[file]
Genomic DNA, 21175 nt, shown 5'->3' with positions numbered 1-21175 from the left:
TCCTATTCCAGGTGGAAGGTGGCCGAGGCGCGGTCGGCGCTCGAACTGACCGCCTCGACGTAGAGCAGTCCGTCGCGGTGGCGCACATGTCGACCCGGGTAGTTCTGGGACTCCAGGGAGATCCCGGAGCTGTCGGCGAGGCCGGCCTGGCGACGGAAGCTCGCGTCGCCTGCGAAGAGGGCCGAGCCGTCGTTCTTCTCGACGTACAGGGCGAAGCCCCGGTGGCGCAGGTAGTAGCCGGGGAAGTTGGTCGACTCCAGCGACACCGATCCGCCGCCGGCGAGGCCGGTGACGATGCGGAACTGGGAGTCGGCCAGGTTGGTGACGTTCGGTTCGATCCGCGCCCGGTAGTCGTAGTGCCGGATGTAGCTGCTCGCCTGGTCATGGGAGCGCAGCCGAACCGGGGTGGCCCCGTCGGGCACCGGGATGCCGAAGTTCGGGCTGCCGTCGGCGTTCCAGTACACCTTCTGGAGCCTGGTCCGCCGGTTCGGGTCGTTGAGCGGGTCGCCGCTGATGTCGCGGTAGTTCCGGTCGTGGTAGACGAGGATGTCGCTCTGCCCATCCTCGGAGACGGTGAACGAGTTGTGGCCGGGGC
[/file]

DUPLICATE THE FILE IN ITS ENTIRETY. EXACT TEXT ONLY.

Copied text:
Genomic DNA, 21175 nt, shown 5'->3' with positions numbered 1-21175 from the left:
TCCTATTCCAGGTGGAAGGTGGCCGAGGCGCGGTCGGCGCTCGAACTGACCGCCTCGACGTAGAGCAGTCCGTCGCGGTGGCGCACATGTCGACCCGGGTAGTTCTGGGACTCCAGGGAGATCCCGGAGCTGTCGGCGAGGCCGGCCTGGCGACGGAAGCTCGCGTCGCCTGCGAAGAGGGCCGAGCCGTCGTTCTTCTCGACGTACAGGGCGAAGCCCCGGTGGCGCAGGTAGTAGCCGGGGAAGTTGGTCGACTCCAGCGACACCGATCCGCCGCCGGCGAGGCCGGTGACGATGCGGAACTGGGAGTCGGCCAGGTTGGTGACGTTCGGTTCGATCCGCGCCCGGTAGTCGTAGTGCCGGATGTAGCTGCTCGCCTGGTCATGGGAGCGCAGCCGAACCGGGGTGGCCCCGTCGGGCACCGGGATGCCGAAGTTCGGGCTGCCGTCGGCGTTCCAGTACACCTTCTGGAGCCTGGTCCGCCGGTTCGGGTCGTTGAGCGGGTCGCCGCTGATGTCGCGGTAGTTCCGGTCGTGGTAGACGAGGATGTCGCTCTGCCCATCCTCGGAGACGGTGAACGAGTTGTGGCCGGGGC